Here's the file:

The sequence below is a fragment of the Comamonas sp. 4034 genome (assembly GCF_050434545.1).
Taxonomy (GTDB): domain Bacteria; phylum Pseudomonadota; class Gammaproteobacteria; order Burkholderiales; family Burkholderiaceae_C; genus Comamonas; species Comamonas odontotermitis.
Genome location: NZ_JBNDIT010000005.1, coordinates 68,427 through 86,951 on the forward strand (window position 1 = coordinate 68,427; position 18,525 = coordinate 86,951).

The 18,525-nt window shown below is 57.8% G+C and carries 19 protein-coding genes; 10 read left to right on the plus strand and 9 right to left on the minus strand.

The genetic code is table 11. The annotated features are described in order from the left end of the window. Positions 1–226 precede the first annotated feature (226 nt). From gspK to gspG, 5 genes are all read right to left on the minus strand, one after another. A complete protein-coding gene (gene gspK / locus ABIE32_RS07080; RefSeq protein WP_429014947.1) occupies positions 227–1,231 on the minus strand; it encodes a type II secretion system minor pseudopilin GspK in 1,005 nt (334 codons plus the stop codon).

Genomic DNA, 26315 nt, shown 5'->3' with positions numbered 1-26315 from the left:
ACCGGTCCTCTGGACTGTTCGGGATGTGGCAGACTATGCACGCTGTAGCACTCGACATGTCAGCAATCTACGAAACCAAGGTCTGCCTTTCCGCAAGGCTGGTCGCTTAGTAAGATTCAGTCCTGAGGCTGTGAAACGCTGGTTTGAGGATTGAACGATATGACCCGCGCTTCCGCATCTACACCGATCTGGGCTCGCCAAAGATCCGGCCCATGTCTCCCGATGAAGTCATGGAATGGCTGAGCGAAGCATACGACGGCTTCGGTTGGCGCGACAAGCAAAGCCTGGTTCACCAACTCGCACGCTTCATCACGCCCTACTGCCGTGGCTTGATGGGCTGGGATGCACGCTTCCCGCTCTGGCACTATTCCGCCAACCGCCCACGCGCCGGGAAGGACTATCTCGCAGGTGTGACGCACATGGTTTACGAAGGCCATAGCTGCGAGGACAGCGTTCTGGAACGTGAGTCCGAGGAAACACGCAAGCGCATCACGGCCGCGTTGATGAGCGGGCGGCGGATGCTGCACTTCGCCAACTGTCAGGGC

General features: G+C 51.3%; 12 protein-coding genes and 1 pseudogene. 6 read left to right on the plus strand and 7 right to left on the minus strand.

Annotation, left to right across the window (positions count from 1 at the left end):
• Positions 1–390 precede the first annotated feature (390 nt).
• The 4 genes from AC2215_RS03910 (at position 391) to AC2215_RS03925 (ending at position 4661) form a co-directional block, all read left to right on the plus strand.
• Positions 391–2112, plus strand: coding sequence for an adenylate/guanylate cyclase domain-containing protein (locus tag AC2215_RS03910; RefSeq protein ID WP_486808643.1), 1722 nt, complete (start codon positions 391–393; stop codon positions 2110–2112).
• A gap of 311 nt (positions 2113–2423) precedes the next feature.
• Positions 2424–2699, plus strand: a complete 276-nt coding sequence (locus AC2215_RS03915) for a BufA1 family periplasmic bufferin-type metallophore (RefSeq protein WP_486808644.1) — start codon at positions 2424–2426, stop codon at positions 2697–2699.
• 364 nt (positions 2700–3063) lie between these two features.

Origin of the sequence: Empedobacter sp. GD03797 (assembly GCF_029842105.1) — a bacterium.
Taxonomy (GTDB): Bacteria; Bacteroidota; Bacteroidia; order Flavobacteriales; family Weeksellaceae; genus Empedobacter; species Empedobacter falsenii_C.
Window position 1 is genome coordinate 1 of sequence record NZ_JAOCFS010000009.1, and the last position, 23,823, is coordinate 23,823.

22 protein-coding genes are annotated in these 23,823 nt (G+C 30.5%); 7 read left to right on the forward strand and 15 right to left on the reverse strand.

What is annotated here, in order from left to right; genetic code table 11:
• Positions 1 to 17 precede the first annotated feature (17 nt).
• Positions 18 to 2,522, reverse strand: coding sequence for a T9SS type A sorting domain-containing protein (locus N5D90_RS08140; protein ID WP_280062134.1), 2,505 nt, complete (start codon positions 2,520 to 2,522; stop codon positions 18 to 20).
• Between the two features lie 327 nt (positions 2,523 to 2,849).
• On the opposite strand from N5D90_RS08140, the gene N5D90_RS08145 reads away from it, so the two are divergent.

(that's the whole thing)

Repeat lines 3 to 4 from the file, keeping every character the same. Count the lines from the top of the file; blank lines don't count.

Genome location: NZ_JBNDIT010000005.1, coordinates 68,427 through 86,951 on the forward strand (window position 1 = coordinate 68,427; position 18,525 = coordinate 86,951).

The 18,525-nt window shown below is 57.8% G+C and carries 19 protein-coding genes; 10 read left to right on the plus strand and 9 right to left on the minus strand.